Lots have happened over the past 12 months! We held our first town-wide forum called Creating Greenfield’s Future: Our Food, Economy, and Community. Leading up to this important discussion about our future, we held a film series and three workshops. As for reducing our energy use, we continued to build on the successes of our 10% Challenge, held another Save $-Save Energy workshop, and in collaboration with the Town we received an EPA Climate Showcase Communities grant and the Town launched the Energy Smart Homes program, which aims to help renters, landlords and homeowners find funds to do energy upgrades on their homes.
All these efforts support the Greening Greenfield campaign, a collaborative effort of the citizen Greening Greenfield Energy Committee (GGEC) and the Town of Greenfield, which aims to use ‘greening’ as the economic and inspirational engine to build a sustainable Greenfield so current and future generations can enjoy life in this beautiful abundant valley.
For more information follow these links:
Planning for our Future – Forum, Workshops, Films & Master Planning
Other Exciting Activities in Greenfield – that are ‘greening greenfield’
Cutting Our Energy Use – Our Successes & Next Steps
Our Goal: In 2007 Greenfield set a goal of reducing the amount of money that leaves Greenfield to pay for oil, electricity, natural gas and gasoline, and to reduce by 80% its greenhouse gas emissions by the 2050. This is a daunting task – but we have made great strides!
- Our 10% Challenge, kicked off in 2008, aimed to get 10% of Greenfield’s 8000 households to take the challenge of reducing their energy use by 10% by the end of 2010. As reported last year, Thanks to your efforts, we exceeded out goal! 1000 households signed up! Our next goal is to get another 10% of the households, or a total of 1600 households to take the challenge by the end of 2012. Please help us by recruiting your friends and neighbors. Tell them to follow this link to find our list of “Easy Things You Can Do,” and to sign up.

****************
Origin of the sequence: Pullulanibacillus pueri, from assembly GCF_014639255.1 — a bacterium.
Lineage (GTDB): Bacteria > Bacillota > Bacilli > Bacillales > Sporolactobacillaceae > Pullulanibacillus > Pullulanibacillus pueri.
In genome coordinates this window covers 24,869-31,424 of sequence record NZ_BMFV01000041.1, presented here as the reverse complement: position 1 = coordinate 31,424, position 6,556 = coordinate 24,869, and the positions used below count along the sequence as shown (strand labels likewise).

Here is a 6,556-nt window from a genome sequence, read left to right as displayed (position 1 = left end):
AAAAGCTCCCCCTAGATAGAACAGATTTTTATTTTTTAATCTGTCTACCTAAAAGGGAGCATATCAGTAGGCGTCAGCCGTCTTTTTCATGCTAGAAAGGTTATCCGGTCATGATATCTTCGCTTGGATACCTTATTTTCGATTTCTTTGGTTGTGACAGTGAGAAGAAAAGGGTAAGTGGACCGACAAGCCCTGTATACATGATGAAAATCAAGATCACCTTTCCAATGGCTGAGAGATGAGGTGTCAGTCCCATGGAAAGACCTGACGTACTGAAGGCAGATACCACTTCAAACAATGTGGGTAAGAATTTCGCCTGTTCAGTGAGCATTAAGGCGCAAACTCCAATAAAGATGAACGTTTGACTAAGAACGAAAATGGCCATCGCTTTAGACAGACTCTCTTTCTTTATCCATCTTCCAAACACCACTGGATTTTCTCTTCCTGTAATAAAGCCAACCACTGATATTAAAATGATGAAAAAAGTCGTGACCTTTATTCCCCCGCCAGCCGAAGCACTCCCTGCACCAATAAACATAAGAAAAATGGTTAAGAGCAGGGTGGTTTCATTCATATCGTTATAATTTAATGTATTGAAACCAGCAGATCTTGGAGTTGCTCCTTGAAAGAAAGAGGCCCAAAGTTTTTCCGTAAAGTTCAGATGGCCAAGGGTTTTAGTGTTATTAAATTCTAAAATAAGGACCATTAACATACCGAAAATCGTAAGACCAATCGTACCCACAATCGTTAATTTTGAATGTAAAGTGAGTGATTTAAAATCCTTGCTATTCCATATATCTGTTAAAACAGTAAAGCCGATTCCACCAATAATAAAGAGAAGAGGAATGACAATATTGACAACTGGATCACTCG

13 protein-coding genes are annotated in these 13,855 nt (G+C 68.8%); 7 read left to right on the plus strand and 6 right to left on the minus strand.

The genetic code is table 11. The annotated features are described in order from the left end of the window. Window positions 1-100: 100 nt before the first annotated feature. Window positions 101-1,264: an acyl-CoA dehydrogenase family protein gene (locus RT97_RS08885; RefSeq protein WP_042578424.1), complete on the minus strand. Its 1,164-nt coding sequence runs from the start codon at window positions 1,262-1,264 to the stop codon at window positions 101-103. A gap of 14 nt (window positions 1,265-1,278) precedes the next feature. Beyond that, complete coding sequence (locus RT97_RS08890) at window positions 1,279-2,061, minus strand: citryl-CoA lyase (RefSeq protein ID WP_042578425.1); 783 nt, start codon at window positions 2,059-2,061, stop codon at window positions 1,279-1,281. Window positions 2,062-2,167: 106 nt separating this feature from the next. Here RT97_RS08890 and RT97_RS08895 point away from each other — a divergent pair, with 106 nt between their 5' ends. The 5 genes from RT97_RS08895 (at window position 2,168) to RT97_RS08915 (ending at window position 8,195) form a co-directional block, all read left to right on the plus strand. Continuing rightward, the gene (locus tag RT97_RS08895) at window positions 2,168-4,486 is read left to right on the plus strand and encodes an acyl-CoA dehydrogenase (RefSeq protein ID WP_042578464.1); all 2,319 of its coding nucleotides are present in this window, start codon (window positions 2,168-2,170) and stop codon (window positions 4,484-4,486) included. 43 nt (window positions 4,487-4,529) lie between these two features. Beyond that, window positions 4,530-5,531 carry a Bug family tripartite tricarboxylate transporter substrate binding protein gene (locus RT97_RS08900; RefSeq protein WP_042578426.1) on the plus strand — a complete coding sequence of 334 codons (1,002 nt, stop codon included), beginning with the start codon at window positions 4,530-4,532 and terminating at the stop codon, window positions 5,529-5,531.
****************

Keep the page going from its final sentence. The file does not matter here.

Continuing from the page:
- Our first-ever Greenfield Energy Report Card looked at average energy use per household in Greenfield over the past four years. Our 2050 goal translates into reducing our use by 1.8% per year. Our report card showed that for the past four years, we have cut our energy use for heating by 3.2% and 1.4% for oil and natural gas users respectively – well done! Our electrical use, however only decreased 0.3%. Overall, our collective efforts are working - and we need to keep up the good work! Thank you for your good work!
- Save $$ - Save Energy workshop, held in September, kicked off the Energy Smart Home program, gave an overview of the $2,000 to $35,000 available for 1 to 4-family homes, and introduced a new 2-pager to help residents find the funds that they are eligible for.
Planning for our Future – Forum, Workshops, Films & Master Planning
On November 5, we held our first town-wide forum called Creating Greenfield’s Future: Our Food, Economy, and Community. The over 130 attendees gave high marks to the event held at GCC’s new facility. The event was kicked off by Mayor Martin; Jim Barry, who represented Gov. Patrick's office; and Ben Hewitt, Author of the Town that Food Saved. Attendees then discussed our future in 10 workshops. A report will be given to the Planning Board for consideration during our Master Planning process in 2012.
For a slide show, a great Recorder article about this event, videos of our keynote speakers, and reports click here.
In preparation for the forum, last spring we held a film series and three workshops.